I know, I know. In this time and age it sounds as if I was living on another planet if I admit that I have never done a video before. I love photography, because I can take my time to compose the shot. I was afraid I would just blur the images if I ventured into video. An additional hindrance is the fact that I think my voice sounds like Daisy Duck on tape. Thinking what to say and catching the right images, trying to drop my camera and making sure unwanted people didn’t walk in front of my lens…it all seemed just too much!
Along came PPH (peopleperhour) and a chance to be featured as one of their travel bloggers. They require a lot of things: blogging about free lancing, photos of my travels and the place where I live and… video clips. So, it was either to pass on a good opportunity to get the glamour granny known in the UK, or to face the challenge. Of course, I chose the latter.
My friends graciously accepted to accompany me on my mission to make my first video. They came with me for courage and to be my models and off we went to a fabulous site near where we live: the Apollo Temple and Oracle in Didim. Famous for the remaining columns and the haunting images of the Medusa.
The columns of the temple and oracle
And here are the results of my first efforts. Four video clips. As I said: please don’t fall over laughing. However, comments and advice would be greatly appreciated.
This is a guest post by my friend and neighbor, Steve, a Scottish Till Eulenspiegel who holds up the mirror to our fellow Turks and expats alike. He does this with an enormous sense of humor and a keen eye of observation for the foibles, weaknesses and strengths of those around us. Not a trace of malice in his remarks, because in essence he loves us all as we love him in return.
Steve in his Ferrari jacket which caused a sensation in Miami
The following is an excerpt of a little booklet he is putting together and I just thought his unique style is far too good to be kept in a drawer.
The Turks mean business
Our complex is located in a small town in Turkey. The people who live here or have holiday homes here come from all walks of life and, although predominantly from the UK, we also have neighbors from Germany, India and Turkey. The large pool and beautiful gardens are managed by a company which in fact, built the complex in the first place. The name of the company is A.L.A.Y.P. No, no, that is not the real name, but the name they should have. Why? Because, in plain English, A.L.A.Y.P translates into: As Long As You Pay! With capital letters for good reason. Because, you see, you want anything fixed from drilling a hole to changing a light bulb or hanging a mirror, they’ll happily do so: A.L.A.Y.P. They don’t even ask first what it is you want, oh no, businessmen that they are and before you can even open your mouth, they make sure you are in no doubt that it’s going to cost you.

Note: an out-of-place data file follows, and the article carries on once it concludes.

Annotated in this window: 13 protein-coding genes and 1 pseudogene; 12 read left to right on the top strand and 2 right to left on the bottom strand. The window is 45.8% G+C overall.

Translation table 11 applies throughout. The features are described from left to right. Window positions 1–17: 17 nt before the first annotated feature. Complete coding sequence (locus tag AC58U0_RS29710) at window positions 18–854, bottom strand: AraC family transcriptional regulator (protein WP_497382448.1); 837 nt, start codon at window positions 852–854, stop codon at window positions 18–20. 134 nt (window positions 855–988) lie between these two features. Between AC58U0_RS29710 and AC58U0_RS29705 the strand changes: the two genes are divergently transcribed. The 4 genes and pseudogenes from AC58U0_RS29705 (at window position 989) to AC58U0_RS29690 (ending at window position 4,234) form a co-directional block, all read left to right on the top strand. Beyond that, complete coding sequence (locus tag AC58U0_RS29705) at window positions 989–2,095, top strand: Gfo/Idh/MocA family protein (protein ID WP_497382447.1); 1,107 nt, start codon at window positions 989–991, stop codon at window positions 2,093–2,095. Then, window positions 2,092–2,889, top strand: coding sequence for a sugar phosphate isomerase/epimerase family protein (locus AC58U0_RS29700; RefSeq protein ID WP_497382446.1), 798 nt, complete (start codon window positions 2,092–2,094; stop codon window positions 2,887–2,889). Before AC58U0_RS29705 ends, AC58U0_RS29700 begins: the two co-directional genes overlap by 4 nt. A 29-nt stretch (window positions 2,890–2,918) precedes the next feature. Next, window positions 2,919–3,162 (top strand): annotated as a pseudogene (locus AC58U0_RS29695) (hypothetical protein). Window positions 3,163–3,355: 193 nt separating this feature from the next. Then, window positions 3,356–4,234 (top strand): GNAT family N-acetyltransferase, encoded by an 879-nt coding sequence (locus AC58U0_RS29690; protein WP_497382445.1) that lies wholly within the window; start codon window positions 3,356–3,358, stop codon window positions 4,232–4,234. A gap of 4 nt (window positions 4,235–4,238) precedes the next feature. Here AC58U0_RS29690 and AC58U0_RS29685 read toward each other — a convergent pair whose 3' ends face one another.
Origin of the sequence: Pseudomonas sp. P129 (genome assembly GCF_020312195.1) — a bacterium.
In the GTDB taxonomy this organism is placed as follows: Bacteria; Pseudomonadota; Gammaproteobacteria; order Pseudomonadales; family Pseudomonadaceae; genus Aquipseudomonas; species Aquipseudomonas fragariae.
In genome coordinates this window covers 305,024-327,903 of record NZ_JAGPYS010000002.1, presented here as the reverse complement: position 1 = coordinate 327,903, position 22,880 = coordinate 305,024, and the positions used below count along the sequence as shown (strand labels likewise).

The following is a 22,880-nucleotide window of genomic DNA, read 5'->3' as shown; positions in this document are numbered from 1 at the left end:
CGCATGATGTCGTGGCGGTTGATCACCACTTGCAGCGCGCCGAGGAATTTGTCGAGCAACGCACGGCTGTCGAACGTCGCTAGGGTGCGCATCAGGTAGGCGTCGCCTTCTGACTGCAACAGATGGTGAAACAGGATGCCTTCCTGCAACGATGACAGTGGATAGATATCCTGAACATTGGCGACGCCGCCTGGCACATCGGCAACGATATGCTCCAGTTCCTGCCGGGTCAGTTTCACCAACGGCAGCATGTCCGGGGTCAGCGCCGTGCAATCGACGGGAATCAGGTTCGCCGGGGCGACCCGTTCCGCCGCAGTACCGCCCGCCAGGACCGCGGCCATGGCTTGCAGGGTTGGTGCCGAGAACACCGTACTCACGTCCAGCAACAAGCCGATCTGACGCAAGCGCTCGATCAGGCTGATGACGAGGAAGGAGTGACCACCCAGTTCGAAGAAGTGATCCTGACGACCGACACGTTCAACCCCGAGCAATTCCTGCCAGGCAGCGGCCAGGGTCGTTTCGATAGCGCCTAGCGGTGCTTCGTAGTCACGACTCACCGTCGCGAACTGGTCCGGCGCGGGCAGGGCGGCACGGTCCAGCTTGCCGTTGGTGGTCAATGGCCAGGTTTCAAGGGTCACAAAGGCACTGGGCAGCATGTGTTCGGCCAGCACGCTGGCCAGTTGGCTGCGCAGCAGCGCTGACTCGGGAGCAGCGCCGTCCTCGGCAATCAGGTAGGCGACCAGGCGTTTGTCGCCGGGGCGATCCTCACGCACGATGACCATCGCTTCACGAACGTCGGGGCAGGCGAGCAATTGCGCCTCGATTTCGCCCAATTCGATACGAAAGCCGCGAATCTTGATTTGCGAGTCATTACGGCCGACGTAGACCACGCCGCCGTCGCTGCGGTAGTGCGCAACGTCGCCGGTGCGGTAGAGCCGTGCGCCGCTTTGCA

Safety? How do you spell THAT?
Turks are a friendly people, they are a helpful people and they love noting better than to fix a problem. And, believe me, they can fix anything… their way! Which, in essence means, that health and safety regulations are considered as nothing but impediments to getting the job done. Let’s say, you buy a beautiful painting in a shop. The shop sends the picture together with a guy who will hang if for you. Drill in hand he looks for an outlet to drill the hole. Then you look closer and see that there is no plug on his drill. Does it matter? No, the dangling wires go straight into the socket and whilst you already start mentally revising how to practice resuscitation after electrocution, the job is done and the beaming guy, still alive and standing, stretches out his hand for a tip.
That is nothing compared to the way how they paint an outer wall. Why bother with scaffolding when you have a trusted friend and your faith in Allah? The other day when my wife and I were out for a stroll we saw this scene which left us rooted to the spot. A young guy was dangling from a fourth floor window, head down, paint roller in hand and happily applying a coat of pink to the building’s outer wall. This only ‘safety harness’ were the strong hands and arms of his friend who was holding him by his ankles. See what I mean?
Our neighbor, Frau Goinhoff